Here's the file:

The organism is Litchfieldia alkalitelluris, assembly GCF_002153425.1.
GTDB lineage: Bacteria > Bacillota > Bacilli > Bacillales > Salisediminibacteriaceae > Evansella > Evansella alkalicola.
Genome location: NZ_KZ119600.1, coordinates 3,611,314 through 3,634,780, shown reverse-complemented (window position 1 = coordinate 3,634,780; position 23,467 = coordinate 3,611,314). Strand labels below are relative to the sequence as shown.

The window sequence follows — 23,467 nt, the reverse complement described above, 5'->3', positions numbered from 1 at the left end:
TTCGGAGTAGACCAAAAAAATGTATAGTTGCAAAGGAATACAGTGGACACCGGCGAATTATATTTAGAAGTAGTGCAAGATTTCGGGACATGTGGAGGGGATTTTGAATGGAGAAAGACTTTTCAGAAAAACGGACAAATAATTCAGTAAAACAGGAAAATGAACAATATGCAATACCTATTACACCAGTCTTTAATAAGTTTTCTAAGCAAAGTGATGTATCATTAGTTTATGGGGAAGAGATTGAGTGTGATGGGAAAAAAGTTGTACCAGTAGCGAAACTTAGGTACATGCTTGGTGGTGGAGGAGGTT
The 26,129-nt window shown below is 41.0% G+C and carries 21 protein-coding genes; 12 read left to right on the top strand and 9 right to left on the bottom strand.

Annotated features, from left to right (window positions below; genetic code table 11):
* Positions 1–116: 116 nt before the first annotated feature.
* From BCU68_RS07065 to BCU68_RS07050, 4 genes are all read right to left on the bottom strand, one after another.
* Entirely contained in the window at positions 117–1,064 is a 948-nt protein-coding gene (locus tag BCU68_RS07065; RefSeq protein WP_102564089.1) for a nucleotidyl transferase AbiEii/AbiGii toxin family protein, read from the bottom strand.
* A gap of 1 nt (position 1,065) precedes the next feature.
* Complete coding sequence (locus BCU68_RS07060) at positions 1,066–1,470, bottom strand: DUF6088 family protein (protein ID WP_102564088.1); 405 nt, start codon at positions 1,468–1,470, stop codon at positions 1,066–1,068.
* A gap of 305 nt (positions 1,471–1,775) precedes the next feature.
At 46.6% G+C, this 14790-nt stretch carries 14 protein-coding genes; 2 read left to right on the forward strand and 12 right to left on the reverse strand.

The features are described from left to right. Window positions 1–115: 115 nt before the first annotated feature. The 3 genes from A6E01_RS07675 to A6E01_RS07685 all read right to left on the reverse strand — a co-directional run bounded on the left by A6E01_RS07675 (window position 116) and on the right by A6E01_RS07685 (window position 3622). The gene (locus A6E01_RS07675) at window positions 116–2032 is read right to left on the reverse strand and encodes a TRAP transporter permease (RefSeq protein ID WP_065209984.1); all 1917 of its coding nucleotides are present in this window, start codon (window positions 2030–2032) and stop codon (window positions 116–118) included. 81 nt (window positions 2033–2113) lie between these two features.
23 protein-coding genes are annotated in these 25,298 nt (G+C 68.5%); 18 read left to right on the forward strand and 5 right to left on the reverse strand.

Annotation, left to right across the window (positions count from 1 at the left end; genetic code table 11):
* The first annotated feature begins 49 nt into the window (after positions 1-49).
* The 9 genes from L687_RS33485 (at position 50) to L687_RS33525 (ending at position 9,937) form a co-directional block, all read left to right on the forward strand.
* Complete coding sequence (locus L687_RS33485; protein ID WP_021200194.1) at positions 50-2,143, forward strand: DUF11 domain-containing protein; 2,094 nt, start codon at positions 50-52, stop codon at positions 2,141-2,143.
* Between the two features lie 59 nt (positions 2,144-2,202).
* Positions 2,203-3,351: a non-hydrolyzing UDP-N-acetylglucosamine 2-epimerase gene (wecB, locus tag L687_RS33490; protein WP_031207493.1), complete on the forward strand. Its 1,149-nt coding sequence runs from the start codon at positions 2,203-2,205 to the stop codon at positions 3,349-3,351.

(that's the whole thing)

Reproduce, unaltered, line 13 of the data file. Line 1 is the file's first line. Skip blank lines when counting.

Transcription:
* A gap of 305 nt (positions 1,471–1,775) precedes the next feature.